19 April 2010

'A Successor of the Grace of Optina Eldership'—St Sebastian the Confessor

Today, 6 April on the Church’s calendar, we celebrate the memory of St Sebastian the Confessor of Optina and Karaganda (1884-1966). Although St Sebastian carried out his struggles as an Elder far away from the monastery of his repentance, in exile in Kazakhstan, in the decree of his glorification, Archbishop Alexei of Alma-Ata and Semipalatinsk describes him as ‘successor of the grace of Optina eldership’. [1] (For those as yet unfamiliar with the Elders of Optina, I have written of their number and glorification, compiled some links, and reposted an overview in a post here.) St Sebastian was renowned for his ‘soft-heartedness and compassion’. [2] According to his Life, St Barsanuphius of Optina called him ‘the grace-filled one’, while his own Elder, St Joseph, said, ‘He is a tender soul.’ [3] Here is a brief overview of his life by the compiler of the available material on St Sebastian at the time of his glorification, Vera Koroleva:

One of the last elders who grew up from the root of pre-revolutionary Optina is Schema-archimandrite Sebastian (Fomin, 1966)—a disciple [and cell-attendant] of Elder Joseph and, after his death, of Elder Nektary. Having absorbed within himself the traditions and the grace-filled patristic spirit of Optina Monastery and having been tried, like iron, in the furnace of fiery trials, enduring banishment and imprisonment in the soviet camps, he, by the ineffable judgments of God, bore his service of eldership in the sultry steppe of Central Kazakhstan, in much-suffering and blessed Karaganda where, during the period from the 1930s to the 1950s, one of the most tragic acts of the God-fighting drama of our century unfolded. The unbounded steppe of Kazakhstan stretches out like a massive antimension, filled with the blood of the martyrs and sanctified by their prayers, over which the Optina Elder, Schema-archimandrite Sebastian of blessed memory, extended his powerful wings. [4]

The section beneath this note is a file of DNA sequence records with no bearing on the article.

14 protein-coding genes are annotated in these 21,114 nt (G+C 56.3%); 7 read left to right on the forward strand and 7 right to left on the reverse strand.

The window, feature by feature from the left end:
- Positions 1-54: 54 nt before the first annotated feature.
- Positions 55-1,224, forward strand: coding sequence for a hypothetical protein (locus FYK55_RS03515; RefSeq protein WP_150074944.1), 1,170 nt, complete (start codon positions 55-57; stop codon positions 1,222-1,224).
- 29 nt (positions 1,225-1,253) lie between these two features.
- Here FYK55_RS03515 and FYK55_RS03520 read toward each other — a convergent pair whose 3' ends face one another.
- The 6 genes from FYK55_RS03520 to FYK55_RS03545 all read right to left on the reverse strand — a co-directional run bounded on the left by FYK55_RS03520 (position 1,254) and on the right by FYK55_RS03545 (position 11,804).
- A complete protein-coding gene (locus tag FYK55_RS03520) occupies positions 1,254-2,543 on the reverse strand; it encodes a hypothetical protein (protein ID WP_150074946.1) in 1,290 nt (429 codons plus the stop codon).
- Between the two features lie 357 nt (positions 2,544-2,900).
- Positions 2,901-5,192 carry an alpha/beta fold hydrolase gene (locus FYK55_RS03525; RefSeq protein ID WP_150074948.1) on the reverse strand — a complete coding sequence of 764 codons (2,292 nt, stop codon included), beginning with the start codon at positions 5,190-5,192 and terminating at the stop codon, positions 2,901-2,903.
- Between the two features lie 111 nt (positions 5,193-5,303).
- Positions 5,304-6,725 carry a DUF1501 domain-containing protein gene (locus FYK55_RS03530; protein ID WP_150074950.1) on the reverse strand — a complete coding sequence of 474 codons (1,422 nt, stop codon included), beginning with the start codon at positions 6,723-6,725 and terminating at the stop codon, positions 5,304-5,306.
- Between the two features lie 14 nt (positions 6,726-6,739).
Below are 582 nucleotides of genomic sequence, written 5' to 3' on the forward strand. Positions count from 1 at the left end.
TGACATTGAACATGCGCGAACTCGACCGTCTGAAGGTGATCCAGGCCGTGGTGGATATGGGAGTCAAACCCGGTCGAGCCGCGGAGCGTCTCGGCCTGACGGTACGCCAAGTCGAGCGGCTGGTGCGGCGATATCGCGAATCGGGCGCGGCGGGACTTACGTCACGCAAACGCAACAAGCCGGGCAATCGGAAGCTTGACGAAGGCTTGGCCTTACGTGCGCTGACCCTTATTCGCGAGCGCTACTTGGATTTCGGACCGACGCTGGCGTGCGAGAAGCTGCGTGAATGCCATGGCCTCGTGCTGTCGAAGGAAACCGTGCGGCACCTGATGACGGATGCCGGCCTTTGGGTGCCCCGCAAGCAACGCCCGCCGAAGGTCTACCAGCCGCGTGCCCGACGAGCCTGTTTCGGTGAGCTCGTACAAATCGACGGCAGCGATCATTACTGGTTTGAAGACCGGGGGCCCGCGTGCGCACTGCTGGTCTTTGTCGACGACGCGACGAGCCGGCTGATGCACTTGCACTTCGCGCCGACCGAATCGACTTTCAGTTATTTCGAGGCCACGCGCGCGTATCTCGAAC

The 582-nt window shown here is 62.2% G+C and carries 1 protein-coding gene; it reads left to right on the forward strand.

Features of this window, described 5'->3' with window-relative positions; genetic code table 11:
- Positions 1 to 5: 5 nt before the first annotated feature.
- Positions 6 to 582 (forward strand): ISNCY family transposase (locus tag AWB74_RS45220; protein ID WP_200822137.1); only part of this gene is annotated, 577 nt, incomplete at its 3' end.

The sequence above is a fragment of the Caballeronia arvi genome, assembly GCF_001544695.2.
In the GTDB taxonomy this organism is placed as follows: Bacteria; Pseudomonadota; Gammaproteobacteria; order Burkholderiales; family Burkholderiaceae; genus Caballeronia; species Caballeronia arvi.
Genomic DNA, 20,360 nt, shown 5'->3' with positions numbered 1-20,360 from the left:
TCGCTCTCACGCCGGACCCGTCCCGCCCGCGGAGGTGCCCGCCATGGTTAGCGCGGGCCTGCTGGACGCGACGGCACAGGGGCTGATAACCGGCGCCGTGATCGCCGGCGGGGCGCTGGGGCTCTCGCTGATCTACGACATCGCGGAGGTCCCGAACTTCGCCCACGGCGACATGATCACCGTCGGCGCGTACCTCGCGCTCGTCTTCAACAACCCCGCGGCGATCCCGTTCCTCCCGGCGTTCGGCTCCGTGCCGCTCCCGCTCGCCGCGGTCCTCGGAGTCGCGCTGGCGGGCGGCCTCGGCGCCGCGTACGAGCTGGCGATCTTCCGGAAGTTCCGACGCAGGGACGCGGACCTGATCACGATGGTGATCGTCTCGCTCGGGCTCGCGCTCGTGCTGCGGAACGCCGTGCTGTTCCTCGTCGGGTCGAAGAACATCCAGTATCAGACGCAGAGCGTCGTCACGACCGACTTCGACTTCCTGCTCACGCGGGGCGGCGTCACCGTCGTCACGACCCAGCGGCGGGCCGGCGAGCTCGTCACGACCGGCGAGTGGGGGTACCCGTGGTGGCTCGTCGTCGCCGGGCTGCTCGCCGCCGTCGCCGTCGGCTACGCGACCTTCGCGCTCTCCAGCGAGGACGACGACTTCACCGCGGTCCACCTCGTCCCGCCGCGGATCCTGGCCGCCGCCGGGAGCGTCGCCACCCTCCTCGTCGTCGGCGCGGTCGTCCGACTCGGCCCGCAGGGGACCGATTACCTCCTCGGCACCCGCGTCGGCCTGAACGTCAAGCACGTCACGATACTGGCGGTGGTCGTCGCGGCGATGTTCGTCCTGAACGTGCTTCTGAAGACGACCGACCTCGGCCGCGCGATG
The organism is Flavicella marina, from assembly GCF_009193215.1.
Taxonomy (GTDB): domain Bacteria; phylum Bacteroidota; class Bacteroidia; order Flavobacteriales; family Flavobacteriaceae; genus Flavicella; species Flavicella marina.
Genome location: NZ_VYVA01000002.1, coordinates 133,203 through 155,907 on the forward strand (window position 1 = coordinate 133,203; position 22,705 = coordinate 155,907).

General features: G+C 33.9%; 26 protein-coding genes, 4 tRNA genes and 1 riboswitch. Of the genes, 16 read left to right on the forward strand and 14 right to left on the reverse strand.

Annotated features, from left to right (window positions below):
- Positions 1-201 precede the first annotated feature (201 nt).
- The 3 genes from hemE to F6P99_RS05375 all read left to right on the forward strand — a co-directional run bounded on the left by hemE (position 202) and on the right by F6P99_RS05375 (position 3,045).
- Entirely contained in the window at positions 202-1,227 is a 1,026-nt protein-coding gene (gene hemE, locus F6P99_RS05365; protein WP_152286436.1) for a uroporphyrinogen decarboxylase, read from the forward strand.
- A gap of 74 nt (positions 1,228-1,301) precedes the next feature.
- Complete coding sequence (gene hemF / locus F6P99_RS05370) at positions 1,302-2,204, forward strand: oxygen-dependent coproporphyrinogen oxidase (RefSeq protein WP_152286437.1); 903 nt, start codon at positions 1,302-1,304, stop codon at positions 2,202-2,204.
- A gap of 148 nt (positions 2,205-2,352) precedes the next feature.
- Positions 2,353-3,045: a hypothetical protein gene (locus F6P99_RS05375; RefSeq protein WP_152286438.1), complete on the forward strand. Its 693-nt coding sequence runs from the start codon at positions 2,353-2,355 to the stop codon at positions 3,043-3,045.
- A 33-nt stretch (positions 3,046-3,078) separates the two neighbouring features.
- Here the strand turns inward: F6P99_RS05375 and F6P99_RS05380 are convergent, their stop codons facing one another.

Even as a child, St Sebastian had longed to follow an older brother into Optina. He studied hard and ‘had a great thirst for reading’. [5] He worked as a shepherd, being very fond of animals all his life, and this gave him time for reading and prayer. Later, as a monk under the guidance of Elders Joseph and Nektary, ‘he developed the spiritual gifts which he had had since birth and acquired many new, lofty ones—the gifts of meekness, discernment, exalted prayer, clairvoyance, mercifulness and compassion.’ [6] He was eventually ordained a hierodeacon. After the forced closure of the monastery in 1923, St Sebastian followed his Elder, St Nektary, performing errands for him, and undergoing ordination to the priesthood, until the latter’s blessed repose in 1928 under the epitrachelion of the future Archbishop Andrew of Novo-Diveevo.

St Sebastian’s hagiographer, T.V. Torstensen, tells us the Elder ‘had a natural breadth of soul, a love for beauty in general and for the beauty of nature in particular. . . . He felt great warmth and love for art. There was a certain special softness of soul in him.’ She continues:

All of these qualities and all of his spiritual experience—acquired during fourteen years of life in the Skete and nineteen years of close daily interaction with the great Optina Elders, his life having passed under their guidance—predetermined his path toward active ascetic service to men, taking the most varied forms of help. [7]

For five years St Sebastian served as a priest in Tambov province, continuing to receive spiritual children. The Elder became a Confessor for the Faith when he was arrested and taken to the GPU in 1933. According to the files of the UFSB in Tambov province, St Sebastian told the authorities:

I look upon all the measures of the soviet authority as the anger of God; this authority is a punishment for the people. I have expressed such views among those close to me, as well as among the rest of the citizens with whom I have had occasion to speak on this topic. At these times I have said that one must pray, pray to God, and also live in love. Then only can we be delivered from this. I have been little pleased with the soviet authorities because of the closing of churches and monasteries, since by this the Orthodox Faith is being destroyed. [8]